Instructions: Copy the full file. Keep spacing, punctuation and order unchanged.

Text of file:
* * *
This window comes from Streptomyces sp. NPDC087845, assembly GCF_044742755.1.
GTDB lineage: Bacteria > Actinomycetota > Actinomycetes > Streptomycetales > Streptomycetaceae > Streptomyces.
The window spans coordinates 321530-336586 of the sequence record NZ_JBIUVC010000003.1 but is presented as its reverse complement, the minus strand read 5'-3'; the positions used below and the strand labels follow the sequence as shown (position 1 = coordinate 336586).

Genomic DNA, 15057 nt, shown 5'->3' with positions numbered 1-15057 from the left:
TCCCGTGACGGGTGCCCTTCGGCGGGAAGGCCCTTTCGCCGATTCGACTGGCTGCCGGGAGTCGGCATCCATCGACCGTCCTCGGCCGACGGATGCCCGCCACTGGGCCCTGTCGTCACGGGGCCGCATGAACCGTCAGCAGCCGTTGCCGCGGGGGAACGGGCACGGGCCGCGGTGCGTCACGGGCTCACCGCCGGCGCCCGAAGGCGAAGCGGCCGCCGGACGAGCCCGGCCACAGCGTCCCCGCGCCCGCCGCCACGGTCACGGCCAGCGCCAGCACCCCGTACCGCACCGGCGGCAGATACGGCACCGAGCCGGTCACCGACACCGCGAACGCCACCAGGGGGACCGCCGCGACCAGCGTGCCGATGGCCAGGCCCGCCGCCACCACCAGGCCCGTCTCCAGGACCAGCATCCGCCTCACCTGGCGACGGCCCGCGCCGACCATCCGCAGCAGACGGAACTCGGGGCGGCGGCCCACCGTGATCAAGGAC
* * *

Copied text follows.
This window comes from Streptomyces sp. NPDC087845, assembly GCF_044742755.1.
GTDB lineage: Bacteria > Actinomycetota > Actinomycetes > Streptomycetales > Streptomycetaceae > Streptomyces.
The window spans coordinates 321530-336586 of the sequence record NZ_JBIUVC010000003.1 but is presented as its reverse complement, the minus strand read 5'-3'; the positions used below and the strand labels follow the sequence as shown (position 1 = coordinate 336586).

Genomic DNA, 15057 nt, shown 5'->3' with positions numbered 1-15057 from the left:
TCCCGTGACGGGTGCCCTTCGGCGGGAAGGCCCTTTCGCCGATTCGACTGGCTGCCGGGAGTCGGCATCCATCGACCGTCCTCGGCCGACGGATGCCCGCCACTGGGCCCTGTCGTCACGGGGCCGCATGAACCGTCAGCAGCCGTTGCCGCGGGGGAACGGGCACGGGCCGCGGTGCGTCACGGGCTCACCGCCGGCGCCCGAAGGCGAAGCGGCCGCCGGACGAGCCCGGCCACAGCGTCCCCGCGCCCGCCGCCACGGTCACGGCCAGCGCCAGCACCCCGTACCGCACCGGCGGCAGATACGGCACCGAGCCGGTCACCGACACCGCGAACGCCACCAGGGGGACCGCCGCGACCAGCGTGCCGATGGCCAGGCCCGCCGCCACCACCAGGCCCGTCTCCAGGACCAGCATCCGCCTCACCTGGCGACGGCCCGCGCCGACCATCCGCAGCAGACGGAACTCGGGGCGGCGGCCCACCGTGATCAAGGAC